Alexandria, VA

Gwen Day-Fuller’s greatest memory is attending the “I Have a Dream” speech by Martin Luther King, Jr., at the Lincoln Memorial.

On the sultry morning of Aug. 28, 1963, Day-Fuller went to the speech with her mother, Lucille Peatross-Day, and her aunt, Mary Stokes. The then 19-year-old was on her summer break from Hampton University, and she and her family were among 250,000 people who disregarded widespread warnings that there would be riots at the now-fabled March on Washington.

Day-Fuller, 75, is the daughter of Ferdinand Day, who served as the first African American on the Alexandria School Board. She is a retired elementary school teacher and lives in the Alexandria house her parents bought in the early 1970s. Her father attended the speech separately, and met up with the family afterward.

This week, ahead of the Martin Luther King Jr. Day holiday, we asked Day-Fuller about her experience all those years ago.

ALXnow: What stands out in your memory of that day, Aug. 28, 1963? 

Day-Fuller: It was a very, very hot day, in August. And the crowd was immense. I mean, you were shoulder-to-shoulder and there had been a lot of discussion prior to the speech about how there would be riots, there would be people fighting. They anticipated a lot of problems. It was all on the news and everything. Well, the exact opposite happened because you could hear a pin drop out there. That was the thing that was so kind of eerie that I remember. People just walked along arms together. You know, it was just a very peaceful, kind atmosphere.

ALXnow: You and your parents and your aunt still attended the speech despite those warnings. 

Day-Fuller: We just were so inspired by Dr. King and everything that he stood for at that time. Also, it was almost like what could be worse than what we were living through already? And to think that somebody could come and have an impact upon the nation, that it might lead to a positive change. I mean, it’s like my dad, who went to Atlanta to Dr. King’s funeral. He just said that he had to go. That’s how, you know, we were just so grabbed by Dr. King as a man and over what he had done so far and what he was trying to do.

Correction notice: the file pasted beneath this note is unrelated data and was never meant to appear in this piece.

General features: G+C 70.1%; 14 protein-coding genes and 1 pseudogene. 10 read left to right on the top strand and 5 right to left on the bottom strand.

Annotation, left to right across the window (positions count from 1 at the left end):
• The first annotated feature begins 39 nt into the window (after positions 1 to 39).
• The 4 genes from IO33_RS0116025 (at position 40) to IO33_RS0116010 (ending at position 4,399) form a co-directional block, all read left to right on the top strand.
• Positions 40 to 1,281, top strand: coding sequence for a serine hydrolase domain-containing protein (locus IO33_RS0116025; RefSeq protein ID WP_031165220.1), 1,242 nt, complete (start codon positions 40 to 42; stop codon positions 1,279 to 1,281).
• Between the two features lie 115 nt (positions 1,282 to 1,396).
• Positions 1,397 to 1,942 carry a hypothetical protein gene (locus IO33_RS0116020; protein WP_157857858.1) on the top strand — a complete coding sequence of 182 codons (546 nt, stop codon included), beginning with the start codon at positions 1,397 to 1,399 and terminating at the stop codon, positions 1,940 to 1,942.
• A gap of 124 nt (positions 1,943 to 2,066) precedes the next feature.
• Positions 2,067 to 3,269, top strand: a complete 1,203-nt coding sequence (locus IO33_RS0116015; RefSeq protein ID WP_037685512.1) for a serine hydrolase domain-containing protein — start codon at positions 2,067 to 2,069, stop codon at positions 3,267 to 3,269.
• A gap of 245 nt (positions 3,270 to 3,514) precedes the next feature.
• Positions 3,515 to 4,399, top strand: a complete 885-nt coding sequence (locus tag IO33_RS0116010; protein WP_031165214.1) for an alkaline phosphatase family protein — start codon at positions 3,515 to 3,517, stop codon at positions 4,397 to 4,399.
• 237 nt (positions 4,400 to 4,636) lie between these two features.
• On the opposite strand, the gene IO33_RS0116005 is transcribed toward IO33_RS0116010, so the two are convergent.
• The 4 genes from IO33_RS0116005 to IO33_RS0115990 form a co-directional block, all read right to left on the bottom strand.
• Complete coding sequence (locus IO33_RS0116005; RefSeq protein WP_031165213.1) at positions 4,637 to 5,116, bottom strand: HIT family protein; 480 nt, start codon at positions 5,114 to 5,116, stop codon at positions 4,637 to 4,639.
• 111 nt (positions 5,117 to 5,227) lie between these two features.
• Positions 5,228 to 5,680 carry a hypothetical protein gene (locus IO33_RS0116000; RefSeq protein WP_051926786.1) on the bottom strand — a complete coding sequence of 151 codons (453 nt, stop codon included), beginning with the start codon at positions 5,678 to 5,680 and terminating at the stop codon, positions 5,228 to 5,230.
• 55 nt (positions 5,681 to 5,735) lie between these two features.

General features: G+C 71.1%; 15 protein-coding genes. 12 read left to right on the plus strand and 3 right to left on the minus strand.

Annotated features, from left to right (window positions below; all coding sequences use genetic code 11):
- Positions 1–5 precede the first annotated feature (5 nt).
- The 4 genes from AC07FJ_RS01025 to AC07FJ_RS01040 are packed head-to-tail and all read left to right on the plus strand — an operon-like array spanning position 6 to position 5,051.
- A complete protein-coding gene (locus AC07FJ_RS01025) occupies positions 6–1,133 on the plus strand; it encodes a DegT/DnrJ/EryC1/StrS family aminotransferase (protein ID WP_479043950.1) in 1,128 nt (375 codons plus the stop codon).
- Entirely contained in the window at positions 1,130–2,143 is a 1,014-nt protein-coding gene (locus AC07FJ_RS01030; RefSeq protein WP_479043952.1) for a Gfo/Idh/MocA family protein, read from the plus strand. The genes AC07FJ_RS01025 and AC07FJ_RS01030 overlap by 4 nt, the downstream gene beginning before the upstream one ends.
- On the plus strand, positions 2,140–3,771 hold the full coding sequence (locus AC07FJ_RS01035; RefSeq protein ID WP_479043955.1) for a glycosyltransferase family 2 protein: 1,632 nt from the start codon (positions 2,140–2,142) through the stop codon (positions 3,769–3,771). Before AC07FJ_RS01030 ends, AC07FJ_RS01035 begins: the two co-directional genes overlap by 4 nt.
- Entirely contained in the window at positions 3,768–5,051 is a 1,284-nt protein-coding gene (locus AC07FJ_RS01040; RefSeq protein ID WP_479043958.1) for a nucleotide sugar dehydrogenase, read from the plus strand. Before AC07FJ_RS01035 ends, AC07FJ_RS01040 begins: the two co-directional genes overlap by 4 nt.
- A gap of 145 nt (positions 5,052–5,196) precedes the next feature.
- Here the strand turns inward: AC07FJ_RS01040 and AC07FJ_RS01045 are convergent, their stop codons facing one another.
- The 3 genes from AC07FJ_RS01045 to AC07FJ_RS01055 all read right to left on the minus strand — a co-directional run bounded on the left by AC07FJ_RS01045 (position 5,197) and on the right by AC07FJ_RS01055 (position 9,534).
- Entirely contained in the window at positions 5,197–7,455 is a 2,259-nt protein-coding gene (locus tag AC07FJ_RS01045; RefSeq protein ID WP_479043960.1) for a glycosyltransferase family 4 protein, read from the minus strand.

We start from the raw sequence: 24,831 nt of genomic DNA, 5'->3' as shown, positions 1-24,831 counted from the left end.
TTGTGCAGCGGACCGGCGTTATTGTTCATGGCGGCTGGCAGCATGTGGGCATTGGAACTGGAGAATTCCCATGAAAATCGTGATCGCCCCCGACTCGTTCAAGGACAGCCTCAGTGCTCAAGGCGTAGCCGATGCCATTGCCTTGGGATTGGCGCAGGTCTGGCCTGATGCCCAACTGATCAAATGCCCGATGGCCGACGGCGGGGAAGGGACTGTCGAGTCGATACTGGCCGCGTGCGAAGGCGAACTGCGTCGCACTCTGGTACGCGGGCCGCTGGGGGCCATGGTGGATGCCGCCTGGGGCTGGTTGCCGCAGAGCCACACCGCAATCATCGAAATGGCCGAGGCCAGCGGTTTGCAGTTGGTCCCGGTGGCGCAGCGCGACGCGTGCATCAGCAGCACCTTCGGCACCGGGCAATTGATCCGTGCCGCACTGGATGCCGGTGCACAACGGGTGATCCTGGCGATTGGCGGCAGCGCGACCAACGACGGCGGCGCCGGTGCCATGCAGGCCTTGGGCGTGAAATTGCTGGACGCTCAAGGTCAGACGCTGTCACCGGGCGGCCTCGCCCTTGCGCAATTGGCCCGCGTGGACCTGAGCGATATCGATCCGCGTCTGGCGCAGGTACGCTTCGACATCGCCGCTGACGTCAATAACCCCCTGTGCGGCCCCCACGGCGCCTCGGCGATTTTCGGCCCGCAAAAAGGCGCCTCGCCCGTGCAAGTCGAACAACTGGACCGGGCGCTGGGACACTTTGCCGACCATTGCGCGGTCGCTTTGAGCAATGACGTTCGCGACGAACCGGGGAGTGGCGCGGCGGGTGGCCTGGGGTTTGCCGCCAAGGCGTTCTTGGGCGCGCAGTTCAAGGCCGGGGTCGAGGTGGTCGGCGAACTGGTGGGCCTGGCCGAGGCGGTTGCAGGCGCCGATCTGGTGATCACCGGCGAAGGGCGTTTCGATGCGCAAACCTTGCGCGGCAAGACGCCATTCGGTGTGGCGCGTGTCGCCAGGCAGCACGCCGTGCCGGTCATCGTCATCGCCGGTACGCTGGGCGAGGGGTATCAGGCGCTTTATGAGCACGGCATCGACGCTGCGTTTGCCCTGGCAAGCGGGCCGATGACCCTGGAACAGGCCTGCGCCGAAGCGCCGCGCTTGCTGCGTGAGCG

ALXnow: Where did you watch the speech? 

Day-Fuller: I was right near the Reflecting Pond. That’s where people were all around just trying to cool off. And that’s where we saw celebrities just walking along the way, like I remember seeing Lena Horne and Harry Belafonte. We also watched Roy Wilkins [former executive secretary of the NAACP] speak.

ALXnow: How long were you out that day? 

Day-Fuller: A long time. I remember everyone wanted to leave early to try to beat the crowds and be sure to not miss the bus. So, it took awhile for him to come on to actually make the speech, and I remember the heat, it was so hot. But there were no issues, not one. I don’t remember anything being that silent in my life. And there he was, he appeared onstage, and to think that you would get a glimpse of him was just amazing.

ALXnow: What effect did the speech have on you at the time? 

Day-Fuller: It was like my hairs were standing on-end. It was just amazing. I had heard him speak on TV and on the radio, but to be right there. I mean, I had no idea then that the speech would get the prominence it would. All I knew was I was in the midst of somebody extraordinary…  It just gave you hope. It made you feel like maybe this is actually going to come to an end — what we’ve been experiencing in this country — and maybe now things will change, maybe there is hope for change.

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